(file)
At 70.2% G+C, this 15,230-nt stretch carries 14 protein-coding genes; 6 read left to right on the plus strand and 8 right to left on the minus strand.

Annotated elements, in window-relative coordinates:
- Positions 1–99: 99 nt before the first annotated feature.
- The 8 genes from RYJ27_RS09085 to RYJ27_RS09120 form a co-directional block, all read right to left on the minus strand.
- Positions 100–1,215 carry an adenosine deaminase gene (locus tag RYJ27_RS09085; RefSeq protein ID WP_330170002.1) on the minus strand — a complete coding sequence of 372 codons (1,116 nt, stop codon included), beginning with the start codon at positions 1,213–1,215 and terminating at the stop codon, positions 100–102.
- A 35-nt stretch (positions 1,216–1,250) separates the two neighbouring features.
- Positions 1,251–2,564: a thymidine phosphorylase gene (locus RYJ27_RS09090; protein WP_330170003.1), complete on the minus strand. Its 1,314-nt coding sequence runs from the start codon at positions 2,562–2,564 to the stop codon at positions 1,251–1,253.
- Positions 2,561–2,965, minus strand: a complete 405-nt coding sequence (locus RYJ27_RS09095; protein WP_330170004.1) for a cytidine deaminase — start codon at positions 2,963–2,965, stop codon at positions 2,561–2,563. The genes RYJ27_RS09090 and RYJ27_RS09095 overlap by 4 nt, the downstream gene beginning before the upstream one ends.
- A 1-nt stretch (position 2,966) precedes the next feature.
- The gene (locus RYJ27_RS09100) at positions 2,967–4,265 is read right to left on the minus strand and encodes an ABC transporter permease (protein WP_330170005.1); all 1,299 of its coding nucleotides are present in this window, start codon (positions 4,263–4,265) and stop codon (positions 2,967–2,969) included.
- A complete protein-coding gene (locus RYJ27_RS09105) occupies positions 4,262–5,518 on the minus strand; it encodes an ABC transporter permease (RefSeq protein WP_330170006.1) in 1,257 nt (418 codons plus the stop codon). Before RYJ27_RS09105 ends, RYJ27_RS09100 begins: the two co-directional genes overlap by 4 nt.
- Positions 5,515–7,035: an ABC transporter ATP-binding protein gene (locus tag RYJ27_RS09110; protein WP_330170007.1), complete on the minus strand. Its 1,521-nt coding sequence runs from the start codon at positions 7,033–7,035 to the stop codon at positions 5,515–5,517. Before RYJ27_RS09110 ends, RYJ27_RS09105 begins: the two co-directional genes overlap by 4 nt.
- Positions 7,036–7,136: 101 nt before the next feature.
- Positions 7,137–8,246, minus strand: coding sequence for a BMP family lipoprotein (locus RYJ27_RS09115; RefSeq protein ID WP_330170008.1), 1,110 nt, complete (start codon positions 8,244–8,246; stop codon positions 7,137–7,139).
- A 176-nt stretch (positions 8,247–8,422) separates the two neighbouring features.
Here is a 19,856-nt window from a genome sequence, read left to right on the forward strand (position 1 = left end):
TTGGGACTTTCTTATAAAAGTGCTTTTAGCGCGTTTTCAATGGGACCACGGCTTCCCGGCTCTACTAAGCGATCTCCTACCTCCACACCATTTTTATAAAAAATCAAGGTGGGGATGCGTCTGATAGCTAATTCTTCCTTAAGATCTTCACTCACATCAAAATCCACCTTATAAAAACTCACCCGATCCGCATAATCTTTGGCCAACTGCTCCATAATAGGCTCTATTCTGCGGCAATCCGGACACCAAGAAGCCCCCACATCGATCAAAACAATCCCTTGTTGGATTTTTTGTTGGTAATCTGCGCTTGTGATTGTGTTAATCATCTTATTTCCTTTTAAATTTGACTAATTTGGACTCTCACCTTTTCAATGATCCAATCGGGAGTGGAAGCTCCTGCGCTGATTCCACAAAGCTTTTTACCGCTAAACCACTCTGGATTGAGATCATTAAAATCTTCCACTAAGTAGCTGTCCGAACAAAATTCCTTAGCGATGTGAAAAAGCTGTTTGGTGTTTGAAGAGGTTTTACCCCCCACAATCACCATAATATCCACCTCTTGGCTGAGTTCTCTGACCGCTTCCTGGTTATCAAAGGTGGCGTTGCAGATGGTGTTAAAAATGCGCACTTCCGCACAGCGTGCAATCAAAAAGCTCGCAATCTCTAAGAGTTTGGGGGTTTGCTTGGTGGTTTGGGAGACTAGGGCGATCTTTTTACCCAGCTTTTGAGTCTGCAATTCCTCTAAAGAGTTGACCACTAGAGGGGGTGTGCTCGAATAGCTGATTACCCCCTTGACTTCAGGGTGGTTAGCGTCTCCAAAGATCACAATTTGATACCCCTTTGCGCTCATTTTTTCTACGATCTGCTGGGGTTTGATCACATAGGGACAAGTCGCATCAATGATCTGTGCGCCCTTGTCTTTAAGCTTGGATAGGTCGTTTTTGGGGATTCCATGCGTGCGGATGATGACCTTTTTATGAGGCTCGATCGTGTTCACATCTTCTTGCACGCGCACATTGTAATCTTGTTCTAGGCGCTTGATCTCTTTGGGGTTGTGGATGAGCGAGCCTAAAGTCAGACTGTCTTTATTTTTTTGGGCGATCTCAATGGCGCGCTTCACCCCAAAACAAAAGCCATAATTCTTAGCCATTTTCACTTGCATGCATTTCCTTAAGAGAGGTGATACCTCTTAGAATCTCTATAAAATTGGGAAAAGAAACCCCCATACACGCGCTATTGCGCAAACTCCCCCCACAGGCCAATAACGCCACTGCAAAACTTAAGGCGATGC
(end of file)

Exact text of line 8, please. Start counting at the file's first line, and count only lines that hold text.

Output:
- Positions 2,561–2,965, minus strand: a complete 405-nt coding sequence (locus RYJ27_RS09095; protein WP_330170004.1) for a cytidine deaminase — start codon at positions 2,963–2,965, stop codon at positions 2,561–2,563. The genes RYJ27_RS09090 and RYJ27_RS09095 overlap by 4 nt, the downstream gene beginning before the upstream one ends.